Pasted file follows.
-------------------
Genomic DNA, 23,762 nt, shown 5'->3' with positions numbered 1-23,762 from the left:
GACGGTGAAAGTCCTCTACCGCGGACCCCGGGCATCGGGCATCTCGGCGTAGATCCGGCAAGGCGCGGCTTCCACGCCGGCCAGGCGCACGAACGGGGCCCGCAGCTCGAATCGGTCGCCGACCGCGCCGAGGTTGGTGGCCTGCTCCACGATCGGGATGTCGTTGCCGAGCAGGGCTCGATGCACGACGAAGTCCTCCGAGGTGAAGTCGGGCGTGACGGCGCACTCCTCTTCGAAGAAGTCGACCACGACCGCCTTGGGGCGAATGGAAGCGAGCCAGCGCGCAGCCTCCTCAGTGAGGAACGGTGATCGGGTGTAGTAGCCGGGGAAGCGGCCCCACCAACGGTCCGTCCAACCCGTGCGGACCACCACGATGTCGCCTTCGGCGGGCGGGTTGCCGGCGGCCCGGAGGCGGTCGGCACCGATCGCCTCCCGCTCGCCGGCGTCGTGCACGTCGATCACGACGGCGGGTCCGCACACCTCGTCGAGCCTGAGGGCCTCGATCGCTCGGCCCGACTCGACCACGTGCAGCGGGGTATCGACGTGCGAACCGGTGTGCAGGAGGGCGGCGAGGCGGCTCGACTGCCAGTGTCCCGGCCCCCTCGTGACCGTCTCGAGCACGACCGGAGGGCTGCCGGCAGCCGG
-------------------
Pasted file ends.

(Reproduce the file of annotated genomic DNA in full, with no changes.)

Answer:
Genomic DNA, 23,762 nt, shown 5'->3' with positions numbered 1-23,762 from the left:
GACGGTGAAAGTCCTCTACCGCGGACCCCGGGCATCGGGCATCTCGGCGTAGATCCGGCAAGGCGCGGCTTCCACGCCGGCCAGGCGCACGAACGGGGCCCGCAGCTCGAATCGGTCGCCGACCGCGCCGAGGTTGGTGGCCTGCTCCACGATCGGGATGTCGTTGCCGAGCAGGGCTCGATGCACGACGAAGTCCTCCGAGGTGAAGTCGGGCGTGACGGCGCACTCCTCTTCGAAGAAGTCGACCACGACCGCCTTGGGGCGAATGGAAGCGAGCCAGCGCGCAGCCTCCTCAGTGAGGAACGGTGATCGGGTGTAGTAGCCGGGGAAGCGGCCCCACCAACGGTCCGTCCAACCCGTGCGGACCACCACGATGTCGCCTTCGGCGGGCGGGTTGCCGGCGGCCCGGAGGCGGTCGGCACCGATCGCCTCCCGCTCGCCGGCGTCGTGCACGTCGATCACGACGGCGGGTCCGCACACCTCGTCGAGCCTGAGGGCCTCGATCGCTCGGCCCGACTCGACCACGTGCAGCGGGGTATCGACGTGCGAACCGGTGTGCAGGAGGGCGGCGAGGCGGCTCGACTGCCAGTGTCCCGGCCCCCTCGTGACCGTCTCGAGCACGACCGGAGGGCTGCCGGCAGCCGG